If Sarah Palin, with her mega-wattage superstar status sucking up all the available oxygen in the room, is it worth sharing a stage and competing for some attention?
Between now and the first GOP nomination season debate a year from now, that will be the question asked over and over again by the smart political operatives plotting Tim Pawlenty's, Mitt Romney's, and other nonreality show starring Republicans' paths to the White House.
The cattle call season for the 2012 Republican presidential hopefuls is upon us, but the media obsession with all things Palin and her knack for dominating a news cycle calls into question how valuable it is for various potential White House contenders to show up and play.
Every four years in the spring of the midterm election year, thousands of Republican activists gather in the South and size up the politicians seeking to lead the GOP charge into the future.
In New Orleans this year, the two most serious potential White House contenders who have already started putting the organizational pieces in motion for a likely run, former Gov. Mitt Romney and Gov. Tim Pawlenty, will be no shows.
Both of them have decent excuses, but the Southern Republican Leadership Conference takes place over three days and if either of them believed it was a must-do event, they probably could have found a way to be here.
"He's on a nationwide book tour that has him speaking to audiences and signing books this week in Florida, Pennsylvania, New Hampshire, Massachusetts and Minnesota," said Romney's spokesman Eric Fehrnstrom.
Aides to Romney have indicated that they are not likely to schedule the once and likely presidential contender to partake in these large cattle call events with all that much regularity. He has already been through the circuit punching each of those holes on his dance card and his advisers believe they can be a bit more selective this time around.
That is not necessarily the case for Pawlenty. Advisers to the Minnesota governor suggest that he would love to have been at SRLC this weekend. He is far less known, even to the Republican faithful, than Palin or Romney and needs exposure before these activists as possible.
But duty calls. Pawlenty cancelled his scheduled April 10 appearance in New Orleans in order to be home in Minnesota to welcome back U.S. troops returning home to Minnesota from their service in Iraq.
"Recognizing the troops is way more important than politics," said Pawlenty spokesman Alex Conant.
Pawlenty will, instead, appear at the conference via video greeting.
If the news coverage takeaway from the weekend ends up being about something Palin wrote on the palm of her hand or if those attending the conference are really there to see Palin more than anything else, as was the case in Arizona a couple of weeks ago when she campaigned with John McCain, it might make a lot of sense for Romney and Pawlenty to shop their wares elsewhere.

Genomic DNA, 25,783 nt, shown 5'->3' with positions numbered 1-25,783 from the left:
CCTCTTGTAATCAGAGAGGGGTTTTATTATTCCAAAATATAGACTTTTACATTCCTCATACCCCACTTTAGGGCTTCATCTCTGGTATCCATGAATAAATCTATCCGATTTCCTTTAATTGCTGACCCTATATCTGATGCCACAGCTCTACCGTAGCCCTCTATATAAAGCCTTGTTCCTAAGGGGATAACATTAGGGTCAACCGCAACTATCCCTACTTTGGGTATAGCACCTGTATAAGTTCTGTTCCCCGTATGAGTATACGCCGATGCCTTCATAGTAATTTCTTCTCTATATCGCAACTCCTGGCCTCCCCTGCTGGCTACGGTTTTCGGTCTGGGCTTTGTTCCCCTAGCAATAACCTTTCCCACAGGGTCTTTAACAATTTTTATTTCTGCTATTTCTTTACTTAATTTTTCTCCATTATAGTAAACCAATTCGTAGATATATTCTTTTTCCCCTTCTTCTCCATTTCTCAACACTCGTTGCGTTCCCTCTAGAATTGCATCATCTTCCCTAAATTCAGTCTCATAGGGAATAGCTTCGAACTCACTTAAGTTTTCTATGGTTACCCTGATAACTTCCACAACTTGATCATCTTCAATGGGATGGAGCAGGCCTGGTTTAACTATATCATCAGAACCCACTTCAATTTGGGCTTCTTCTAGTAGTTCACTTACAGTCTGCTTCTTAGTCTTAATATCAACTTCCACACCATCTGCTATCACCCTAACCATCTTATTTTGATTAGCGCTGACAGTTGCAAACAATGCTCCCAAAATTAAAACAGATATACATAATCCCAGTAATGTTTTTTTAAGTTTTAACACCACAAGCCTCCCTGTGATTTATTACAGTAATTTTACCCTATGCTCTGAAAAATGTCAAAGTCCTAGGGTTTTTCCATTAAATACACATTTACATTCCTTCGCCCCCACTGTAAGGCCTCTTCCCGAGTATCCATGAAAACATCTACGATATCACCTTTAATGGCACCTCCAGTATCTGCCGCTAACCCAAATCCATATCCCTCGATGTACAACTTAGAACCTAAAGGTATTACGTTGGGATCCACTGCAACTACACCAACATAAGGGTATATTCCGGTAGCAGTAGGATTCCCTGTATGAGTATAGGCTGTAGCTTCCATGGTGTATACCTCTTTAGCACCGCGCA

For the political party that already has the South pretty much locked up electorally, this quadrennial gathering is clearly not about appealing to those coveted independent voters in the middle of the ideological spectrum.
Much like the Conservative Political Action Conference in February, this is a red-meat gathering where the speakers are preaching to the converted.
Both Pawlenty and Romney addressed CPAC earlier this year in Washington, D.C., and Palin was noticeably absent from the program.
Palin arrives in New Orleans having spent significant time on the 2010 campaign trail in the last few weeks and delving further into directing her faithful to particular candidates she believes are worthy of their support.
This weekend will provide Palin with a high-profile opportunity to set forth the key components of her election year message to what is already a clearly enthused Republican base.
Four years ago at this gathering, Republican leaders struggled with how much to embrace a decreasingly popular President Bush and how much to distinguish themselves from him. It was a theme that permeated through much of the battle for the Republican presidential nomination in 2007 and 2008 as candidates needed to woo a GOP base still supporting Bush without alienating an American electorate at large that had already rejected him.
This year, one key rhetorical challenge for Republicans will be finding the balance between the enthused and angry wall of opposition to all things Obama and the desire to offer some positive and prescriptive alternatives of their own.
In addition to the potential presidential hopefuls, Republican National Committee Chairman Michael Steele will be making his first public speech at SRLC since his chairmanship has been engulfed in controversy and disarray over the committee's spending practices and discipline.
Whether or not he is embraced and bucked up with support or is met with wariness among the activists will be on display for all to see at a time when Republicans are looking at their most advantageous electoral landscape in more than five years.
Other speakers expected to address the SRLC in New Orleans include: Newt Gingrich, Bobby Jindal, Rick Santorum, Mike Pence, Rick Perry, Haley Barbour, and Ron Paul.